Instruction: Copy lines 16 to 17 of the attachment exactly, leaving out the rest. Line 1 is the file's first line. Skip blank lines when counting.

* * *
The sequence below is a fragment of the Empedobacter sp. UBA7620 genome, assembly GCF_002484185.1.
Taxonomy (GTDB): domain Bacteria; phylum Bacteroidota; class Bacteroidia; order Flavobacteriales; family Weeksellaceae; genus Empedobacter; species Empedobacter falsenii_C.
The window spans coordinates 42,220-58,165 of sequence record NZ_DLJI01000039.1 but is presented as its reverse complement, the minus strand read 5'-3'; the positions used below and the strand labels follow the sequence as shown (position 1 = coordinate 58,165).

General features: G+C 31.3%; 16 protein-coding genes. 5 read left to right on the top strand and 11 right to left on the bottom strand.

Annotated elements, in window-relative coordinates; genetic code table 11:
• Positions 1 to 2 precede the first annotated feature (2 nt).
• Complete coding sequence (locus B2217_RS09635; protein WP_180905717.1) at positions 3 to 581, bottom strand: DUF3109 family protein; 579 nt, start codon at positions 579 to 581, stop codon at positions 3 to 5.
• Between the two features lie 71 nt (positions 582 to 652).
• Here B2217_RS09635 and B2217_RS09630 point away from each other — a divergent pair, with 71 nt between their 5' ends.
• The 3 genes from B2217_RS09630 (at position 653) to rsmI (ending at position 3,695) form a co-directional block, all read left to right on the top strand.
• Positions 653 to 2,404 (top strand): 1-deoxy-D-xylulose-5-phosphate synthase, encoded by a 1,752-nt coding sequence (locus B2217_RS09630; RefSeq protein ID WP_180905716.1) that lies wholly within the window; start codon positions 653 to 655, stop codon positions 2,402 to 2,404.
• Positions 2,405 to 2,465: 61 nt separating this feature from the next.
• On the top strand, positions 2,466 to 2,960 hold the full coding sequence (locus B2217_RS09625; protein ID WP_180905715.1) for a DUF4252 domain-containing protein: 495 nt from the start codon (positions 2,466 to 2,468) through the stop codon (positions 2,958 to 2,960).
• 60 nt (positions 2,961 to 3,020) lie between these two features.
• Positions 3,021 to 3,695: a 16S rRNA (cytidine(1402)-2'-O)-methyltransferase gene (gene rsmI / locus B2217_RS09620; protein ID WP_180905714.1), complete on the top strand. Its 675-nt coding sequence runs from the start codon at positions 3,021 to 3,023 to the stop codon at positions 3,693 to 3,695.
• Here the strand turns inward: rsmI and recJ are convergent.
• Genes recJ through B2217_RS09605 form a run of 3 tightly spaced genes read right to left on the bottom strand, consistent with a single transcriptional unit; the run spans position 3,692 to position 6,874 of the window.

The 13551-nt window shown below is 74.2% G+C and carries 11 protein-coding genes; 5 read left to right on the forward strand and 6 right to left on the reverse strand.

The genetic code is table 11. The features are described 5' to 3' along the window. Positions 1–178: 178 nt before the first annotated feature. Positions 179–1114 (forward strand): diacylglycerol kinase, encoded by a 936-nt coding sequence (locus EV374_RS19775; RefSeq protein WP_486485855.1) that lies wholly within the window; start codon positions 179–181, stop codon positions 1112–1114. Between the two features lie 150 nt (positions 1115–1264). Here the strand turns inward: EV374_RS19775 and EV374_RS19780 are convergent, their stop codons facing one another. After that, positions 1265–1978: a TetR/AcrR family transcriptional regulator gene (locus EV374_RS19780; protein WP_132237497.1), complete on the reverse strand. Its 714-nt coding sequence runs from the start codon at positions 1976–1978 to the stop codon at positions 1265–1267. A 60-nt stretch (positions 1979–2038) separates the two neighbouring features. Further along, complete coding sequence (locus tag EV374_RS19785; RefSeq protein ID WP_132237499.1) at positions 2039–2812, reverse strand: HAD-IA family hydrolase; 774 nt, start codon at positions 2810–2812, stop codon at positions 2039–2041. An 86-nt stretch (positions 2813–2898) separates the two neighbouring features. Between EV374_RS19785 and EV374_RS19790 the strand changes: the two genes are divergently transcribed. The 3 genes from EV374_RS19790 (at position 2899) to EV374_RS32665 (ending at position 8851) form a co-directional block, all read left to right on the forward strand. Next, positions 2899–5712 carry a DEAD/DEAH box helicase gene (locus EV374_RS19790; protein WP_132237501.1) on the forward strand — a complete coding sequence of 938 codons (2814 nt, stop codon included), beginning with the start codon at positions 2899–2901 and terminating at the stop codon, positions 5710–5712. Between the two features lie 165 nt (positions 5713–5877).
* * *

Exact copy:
• Here the strand turns inward: rsmI and recJ are convergent.
• Genes recJ through B2217_RS09605 form a run of 3 tightly spaced genes read right to left on the bottom strand, consistent with a single transcriptional unit; the run spans position 3,692 to position 6,874 of the window.